Having downloaded the tiles and route onto my Viewranger app before I came down proved to be a significant advantage. While well marked there were a few areas of the course where I could have got a bit confused without it, and it was so good just to be able to double check where I was going and keep an eye on my timings. It also meant I could relax and enjoy the race, not having to worry about overly about navigation.
As I am sure you can imagine, my pace for this race was not a particularly fast one! Despite the good start, there was not much in the tank, and I felt like I was running with the handbrake on. A few months ago I would have got frustrated with myself for not being my fastest or strongest, but training and more experience has taught me it’s okay just to enjoy it sometimes. After all, is that not why we all run in the first place! Plus scenery wise this route have everything – open moorland, rocky crags, wooded paths and more. It was great, not having run in the area, before to just settling into a nice pace and simply enjoying each view as it arrived. I even had a brief encounter with a few wild animals, including a tiny pig and Dartmoor pony!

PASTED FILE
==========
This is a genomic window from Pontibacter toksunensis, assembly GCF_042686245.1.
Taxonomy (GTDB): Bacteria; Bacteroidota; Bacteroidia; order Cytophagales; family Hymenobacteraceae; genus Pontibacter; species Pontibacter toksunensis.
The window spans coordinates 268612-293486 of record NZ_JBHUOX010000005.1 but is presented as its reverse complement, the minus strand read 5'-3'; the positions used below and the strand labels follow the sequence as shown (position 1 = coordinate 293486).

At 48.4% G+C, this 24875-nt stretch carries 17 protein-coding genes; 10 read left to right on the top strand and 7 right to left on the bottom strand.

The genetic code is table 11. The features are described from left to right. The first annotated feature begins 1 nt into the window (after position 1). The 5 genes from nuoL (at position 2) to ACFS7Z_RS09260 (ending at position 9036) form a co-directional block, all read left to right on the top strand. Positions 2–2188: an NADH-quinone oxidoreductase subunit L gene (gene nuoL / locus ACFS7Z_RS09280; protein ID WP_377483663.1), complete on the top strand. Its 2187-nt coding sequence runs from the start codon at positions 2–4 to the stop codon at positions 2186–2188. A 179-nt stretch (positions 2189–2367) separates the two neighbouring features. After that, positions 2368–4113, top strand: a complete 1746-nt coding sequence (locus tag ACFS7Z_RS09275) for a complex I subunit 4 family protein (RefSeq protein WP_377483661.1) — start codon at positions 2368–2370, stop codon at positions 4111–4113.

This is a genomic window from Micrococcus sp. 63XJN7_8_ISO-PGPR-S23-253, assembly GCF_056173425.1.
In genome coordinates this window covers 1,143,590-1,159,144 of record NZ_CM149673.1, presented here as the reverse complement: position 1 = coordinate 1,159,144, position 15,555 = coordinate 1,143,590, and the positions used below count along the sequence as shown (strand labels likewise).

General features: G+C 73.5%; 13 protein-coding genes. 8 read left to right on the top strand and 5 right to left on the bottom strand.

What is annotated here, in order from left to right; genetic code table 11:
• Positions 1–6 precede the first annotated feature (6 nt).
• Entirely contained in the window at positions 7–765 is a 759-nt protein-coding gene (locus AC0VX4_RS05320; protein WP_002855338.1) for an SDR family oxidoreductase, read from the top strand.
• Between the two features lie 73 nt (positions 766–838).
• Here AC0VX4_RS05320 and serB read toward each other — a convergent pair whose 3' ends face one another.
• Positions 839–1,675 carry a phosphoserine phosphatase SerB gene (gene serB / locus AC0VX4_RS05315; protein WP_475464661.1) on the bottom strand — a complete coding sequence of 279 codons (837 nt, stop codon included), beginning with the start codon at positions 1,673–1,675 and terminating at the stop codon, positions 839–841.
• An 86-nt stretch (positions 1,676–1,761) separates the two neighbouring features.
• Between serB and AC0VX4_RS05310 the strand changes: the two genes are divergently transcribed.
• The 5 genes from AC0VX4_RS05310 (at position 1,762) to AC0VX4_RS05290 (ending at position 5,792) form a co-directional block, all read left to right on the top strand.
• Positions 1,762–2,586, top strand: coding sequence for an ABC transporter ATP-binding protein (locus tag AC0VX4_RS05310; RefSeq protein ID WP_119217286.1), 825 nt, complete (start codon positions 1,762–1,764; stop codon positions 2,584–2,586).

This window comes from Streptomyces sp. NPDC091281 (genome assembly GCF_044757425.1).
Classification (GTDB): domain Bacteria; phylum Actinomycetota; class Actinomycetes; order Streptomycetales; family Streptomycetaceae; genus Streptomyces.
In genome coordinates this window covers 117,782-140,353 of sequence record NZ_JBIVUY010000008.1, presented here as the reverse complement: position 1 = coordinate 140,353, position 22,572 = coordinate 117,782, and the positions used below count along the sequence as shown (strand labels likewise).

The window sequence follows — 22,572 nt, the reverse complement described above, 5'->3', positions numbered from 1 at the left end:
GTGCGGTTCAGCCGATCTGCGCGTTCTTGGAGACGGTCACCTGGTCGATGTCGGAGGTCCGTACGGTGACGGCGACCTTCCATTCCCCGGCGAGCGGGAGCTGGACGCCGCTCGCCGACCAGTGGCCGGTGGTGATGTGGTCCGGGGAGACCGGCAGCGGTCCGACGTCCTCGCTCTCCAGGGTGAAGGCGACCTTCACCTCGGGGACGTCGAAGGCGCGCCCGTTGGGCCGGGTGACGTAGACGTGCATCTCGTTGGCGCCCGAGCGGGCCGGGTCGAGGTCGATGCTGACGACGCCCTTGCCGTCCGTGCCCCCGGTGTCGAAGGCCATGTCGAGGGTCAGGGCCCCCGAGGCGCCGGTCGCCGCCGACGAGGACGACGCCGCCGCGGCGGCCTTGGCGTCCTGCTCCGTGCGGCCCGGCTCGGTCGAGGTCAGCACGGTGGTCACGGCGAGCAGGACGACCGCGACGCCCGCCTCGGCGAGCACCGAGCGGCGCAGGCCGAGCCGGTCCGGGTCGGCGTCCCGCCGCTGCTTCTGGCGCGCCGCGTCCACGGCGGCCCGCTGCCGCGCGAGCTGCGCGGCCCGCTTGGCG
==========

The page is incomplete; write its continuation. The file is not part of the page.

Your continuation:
Beautiful wooded path – slightly blurry as running and photographing!
Before I knew it, I was crossing the finish line! In a way, I was sad to end as I had been having such a good time but the sight of more friendly marshals handing out water, sweeties and a medal was a good one. Even better – an area for sports massages had been set up by the river providing the perfect spot for a post-race fix by Kathryn Miller. This was exactly what my legs needed – it was amazing! After my massage, I quickly showered in time to watch the marathon and 10km runners come in. Going by myself I worried that I would be billy-no-mates, but everyone was just so friendly. A real effort had been made to cater for all ages, and alongside the main events, there were smaller races for the kids and activities like a bird song walk and nature workshop with Devon Wildlife.